My wish for refugee and migrant children
At this year’s UN General Assembly in New York, world leaders gather to discuss solutions to the refugee and migrant crisis. One of UNICEF’s main goals is to remind them that over half of the refugees in the world right now are children, and that this crisis is first and foremost a children’s crisis.
To raise awareness on social media and especially on Instagram, UNICEF reached out to some of the biggest illustrators on the channel. We asked them: What do you wish for refugee and migrant children? Many answered the call, among them industry hotshots like Jean Jullien who has over half a million followers and usually works for outlets like The Guardian and brands like Nike, and Christoph Niemann who regularly draws the covers of The New Yorker. Many of them took personal interest in the issue and shared their thoughts along the way.
“There may be different opinions on how to solve the refugee crisis politically. There should be no different opinions that the weakest victims — the children who are trying to save their bare lives— need our support, compassion and humanity.”
“This work represents children of conflict areas playing in a peaceful atmosphere near their homes. I wanted to show the contrast of a cozy place with nature, stars and moonlight instead of bombs that were surrounding them during war.”
“I took a long time because I wanted to think of something clever and cutting to draw — but I couldn’t — the thing is too sad.”
“My hope is that we can find a way to help protect them and make them feel like the imaginative creative kids that they are after all that they’ve been through."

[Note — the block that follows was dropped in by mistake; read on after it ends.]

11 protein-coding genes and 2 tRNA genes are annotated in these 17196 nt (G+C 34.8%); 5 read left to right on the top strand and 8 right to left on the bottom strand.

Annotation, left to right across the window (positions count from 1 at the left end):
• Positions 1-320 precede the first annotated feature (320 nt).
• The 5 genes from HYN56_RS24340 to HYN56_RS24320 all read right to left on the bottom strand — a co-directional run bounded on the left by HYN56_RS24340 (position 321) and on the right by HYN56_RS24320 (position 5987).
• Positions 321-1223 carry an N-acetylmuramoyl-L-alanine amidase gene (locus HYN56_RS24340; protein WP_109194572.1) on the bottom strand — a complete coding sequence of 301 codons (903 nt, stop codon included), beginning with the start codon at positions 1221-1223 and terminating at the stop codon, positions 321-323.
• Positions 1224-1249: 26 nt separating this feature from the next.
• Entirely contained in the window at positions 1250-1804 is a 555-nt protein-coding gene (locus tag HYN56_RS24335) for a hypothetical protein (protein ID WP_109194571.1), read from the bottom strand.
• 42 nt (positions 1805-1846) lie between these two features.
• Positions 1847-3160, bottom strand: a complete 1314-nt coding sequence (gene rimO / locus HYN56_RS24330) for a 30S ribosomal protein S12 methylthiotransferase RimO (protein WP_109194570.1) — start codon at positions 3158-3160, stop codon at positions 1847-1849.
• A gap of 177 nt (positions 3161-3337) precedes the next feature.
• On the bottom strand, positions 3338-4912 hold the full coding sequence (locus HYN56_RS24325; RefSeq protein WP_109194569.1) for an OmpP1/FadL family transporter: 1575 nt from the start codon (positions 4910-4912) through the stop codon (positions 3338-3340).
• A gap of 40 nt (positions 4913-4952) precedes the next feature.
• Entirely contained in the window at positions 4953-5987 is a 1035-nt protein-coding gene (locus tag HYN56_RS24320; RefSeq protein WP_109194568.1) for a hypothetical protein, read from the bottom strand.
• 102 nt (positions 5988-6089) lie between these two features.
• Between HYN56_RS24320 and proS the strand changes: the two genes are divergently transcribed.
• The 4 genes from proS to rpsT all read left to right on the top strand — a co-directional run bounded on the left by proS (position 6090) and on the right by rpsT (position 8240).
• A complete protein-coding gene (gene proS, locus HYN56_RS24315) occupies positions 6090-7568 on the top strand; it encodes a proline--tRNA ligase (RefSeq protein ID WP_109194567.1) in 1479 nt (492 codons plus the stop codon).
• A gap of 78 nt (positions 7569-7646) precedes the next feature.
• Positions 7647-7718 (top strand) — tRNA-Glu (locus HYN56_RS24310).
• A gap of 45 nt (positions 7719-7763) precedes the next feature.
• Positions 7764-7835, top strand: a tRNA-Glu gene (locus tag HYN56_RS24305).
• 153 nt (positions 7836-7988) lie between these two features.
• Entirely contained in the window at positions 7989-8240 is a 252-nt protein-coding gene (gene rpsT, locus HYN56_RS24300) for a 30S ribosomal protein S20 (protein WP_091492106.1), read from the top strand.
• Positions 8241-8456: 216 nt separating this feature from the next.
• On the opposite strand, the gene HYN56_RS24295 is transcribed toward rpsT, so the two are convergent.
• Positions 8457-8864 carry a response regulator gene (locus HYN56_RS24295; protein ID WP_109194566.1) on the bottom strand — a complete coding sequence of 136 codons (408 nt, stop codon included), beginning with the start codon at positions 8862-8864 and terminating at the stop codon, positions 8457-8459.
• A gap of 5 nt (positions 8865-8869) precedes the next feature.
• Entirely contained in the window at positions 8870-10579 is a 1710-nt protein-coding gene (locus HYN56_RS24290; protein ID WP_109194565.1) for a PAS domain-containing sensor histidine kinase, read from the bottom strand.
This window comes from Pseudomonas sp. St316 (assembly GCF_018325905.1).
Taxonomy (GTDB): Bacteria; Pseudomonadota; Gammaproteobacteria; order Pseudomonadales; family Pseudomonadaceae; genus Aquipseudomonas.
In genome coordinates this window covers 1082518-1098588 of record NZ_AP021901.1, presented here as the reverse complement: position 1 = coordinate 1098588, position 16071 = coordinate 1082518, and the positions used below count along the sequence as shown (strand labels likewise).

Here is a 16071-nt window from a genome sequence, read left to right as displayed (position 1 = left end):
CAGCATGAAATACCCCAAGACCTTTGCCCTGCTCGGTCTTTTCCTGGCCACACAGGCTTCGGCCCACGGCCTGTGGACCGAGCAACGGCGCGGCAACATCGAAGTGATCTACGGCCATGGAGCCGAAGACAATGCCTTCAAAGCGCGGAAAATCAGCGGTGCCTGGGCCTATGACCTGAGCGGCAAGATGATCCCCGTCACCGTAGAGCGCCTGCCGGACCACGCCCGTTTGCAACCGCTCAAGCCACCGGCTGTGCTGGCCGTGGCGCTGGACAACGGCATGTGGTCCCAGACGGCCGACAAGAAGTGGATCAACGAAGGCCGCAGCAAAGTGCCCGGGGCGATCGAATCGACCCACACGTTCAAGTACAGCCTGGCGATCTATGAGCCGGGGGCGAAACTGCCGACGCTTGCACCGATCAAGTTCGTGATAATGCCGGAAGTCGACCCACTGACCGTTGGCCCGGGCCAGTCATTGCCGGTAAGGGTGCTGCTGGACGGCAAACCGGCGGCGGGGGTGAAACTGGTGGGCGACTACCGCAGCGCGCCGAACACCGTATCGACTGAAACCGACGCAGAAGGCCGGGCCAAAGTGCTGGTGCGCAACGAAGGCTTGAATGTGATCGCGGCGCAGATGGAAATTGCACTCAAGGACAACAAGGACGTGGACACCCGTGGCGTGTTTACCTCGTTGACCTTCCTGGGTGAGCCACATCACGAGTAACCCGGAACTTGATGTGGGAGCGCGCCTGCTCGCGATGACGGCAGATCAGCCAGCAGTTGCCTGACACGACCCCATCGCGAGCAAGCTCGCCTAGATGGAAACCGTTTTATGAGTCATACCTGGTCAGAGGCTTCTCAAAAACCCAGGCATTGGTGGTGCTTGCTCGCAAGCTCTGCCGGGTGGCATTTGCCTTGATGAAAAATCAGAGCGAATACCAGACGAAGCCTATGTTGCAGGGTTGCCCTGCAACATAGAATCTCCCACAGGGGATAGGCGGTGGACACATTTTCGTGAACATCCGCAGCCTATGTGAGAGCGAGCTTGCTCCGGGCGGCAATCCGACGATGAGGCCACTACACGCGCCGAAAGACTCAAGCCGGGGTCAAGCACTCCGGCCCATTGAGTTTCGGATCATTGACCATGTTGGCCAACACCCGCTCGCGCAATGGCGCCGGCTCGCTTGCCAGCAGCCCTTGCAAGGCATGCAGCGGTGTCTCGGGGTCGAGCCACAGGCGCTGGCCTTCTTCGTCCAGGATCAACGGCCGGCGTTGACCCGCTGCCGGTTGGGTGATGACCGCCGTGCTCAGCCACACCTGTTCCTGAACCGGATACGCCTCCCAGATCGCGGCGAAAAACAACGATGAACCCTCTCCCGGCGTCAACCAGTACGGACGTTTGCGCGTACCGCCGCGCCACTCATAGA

“For the children of refugee families fleeing oppression and warfare, imagination and memories of a happier time are often the only threads of hope that they have. Let’s not forget about the children who are effected by war and devastation. Let’s help give them a brighter future. After all, imagination is only a temporary escape.”
Meera Lee Patel
“My hope for refugee children is that they are welcomed into a new country and seen not as strangers, but for who they really are: beautiful bodies of love, hope, inspiration, and creativity. All children, and especially refugees, should always have the chance to move from the places that no longer nurture them towards ones that offer change, color, and growth.”
“We adults fight each other all the time, weapons are our last solution. Kids don`t understand those fights, but they understand when they witness the fire on their rooftop, in their neighborhood, even death when they suppose to be young, naive and happy.
Can we give the word ” HOME” back to them? Can we?”